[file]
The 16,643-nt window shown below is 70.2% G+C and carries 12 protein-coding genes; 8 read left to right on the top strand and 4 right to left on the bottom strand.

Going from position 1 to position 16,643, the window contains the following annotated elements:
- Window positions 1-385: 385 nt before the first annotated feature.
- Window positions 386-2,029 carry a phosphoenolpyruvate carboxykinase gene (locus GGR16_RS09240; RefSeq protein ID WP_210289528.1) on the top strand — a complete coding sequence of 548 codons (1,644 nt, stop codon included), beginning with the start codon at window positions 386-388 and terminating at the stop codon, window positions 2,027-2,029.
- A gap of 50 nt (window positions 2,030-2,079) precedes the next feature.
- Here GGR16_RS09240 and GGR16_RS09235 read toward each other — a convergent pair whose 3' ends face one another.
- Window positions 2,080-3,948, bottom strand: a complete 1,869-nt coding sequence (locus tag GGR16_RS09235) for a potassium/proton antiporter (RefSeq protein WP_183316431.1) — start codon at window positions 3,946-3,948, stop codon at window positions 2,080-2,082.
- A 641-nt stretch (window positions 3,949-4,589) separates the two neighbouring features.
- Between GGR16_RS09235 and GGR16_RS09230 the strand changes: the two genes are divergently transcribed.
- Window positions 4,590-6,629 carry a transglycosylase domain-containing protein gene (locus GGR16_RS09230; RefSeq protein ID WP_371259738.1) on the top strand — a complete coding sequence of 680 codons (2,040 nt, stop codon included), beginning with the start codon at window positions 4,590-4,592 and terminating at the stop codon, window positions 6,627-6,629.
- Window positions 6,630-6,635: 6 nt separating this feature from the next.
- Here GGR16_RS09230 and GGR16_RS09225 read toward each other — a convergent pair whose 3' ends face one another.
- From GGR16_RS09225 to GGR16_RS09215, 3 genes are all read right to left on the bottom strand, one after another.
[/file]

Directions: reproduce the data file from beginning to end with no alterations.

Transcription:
The 16,643-nt window shown below is 70.2% G+C and carries 12 protein-coding genes; 8 read left to right on the top strand and 4 right to left on the bottom strand.

Going from position 1 to position 16,643, the window contains the following annotated elements:
- Window positions 1-385: 385 nt before the first annotated feature.
- Window positions 386-2,029 carry a phosphoenolpyruvate carboxykinase gene (locus GGR16_RS09240; RefSeq protein ID WP_210289528.1) on the top strand — a complete coding sequence of 548 codons (1,644 nt, stop codon included), beginning with the start codon at window positions 386-388 and terminating at the stop codon, window positions 2,027-2,029.
- A gap of 50 nt (window positions 2,030-2,079) precedes the next feature.
- Here GGR16_RS09240 and GGR16_RS09235 read toward each other — a convergent pair whose 3' ends face one another.
- Window positions 2,080-3,948, bottom strand: a complete 1,869-nt coding sequence (locus tag GGR16_RS09235) for a potassium/proton antiporter (RefSeq protein WP_183316431.1) — start codon at window positions 3,946-3,948, stop codon at window positions 2,080-2,082.
- A 641-nt stretch (window positions 3,949-4,589) separates the two neighbouring features.
- Between GGR16_RS09235 and GGR16_RS09230 the strand changes: the two genes are divergently transcribed.
- Window positions 4,590-6,629 carry a transglycosylase domain-containing protein gene (locus GGR16_RS09230; RefSeq protein ID WP_371259738.1) on the top strand — a complete coding sequence of 680 codons (2,040 nt, stop codon included), beginning with the start codon at window positions 4,590-4,592 and terminating at the stop codon, window positions 6,627-6,629.
- Window positions 6,630-6,635: 6 nt separating this feature from the next.
- Here GGR16_RS09230 and GGR16_RS09225 read toward each other — a convergent pair whose 3' ends face one another.
- From GGR16_RS09225 to GGR16_RS09215, 3 genes are all read right to left on the bottom strand, one after another.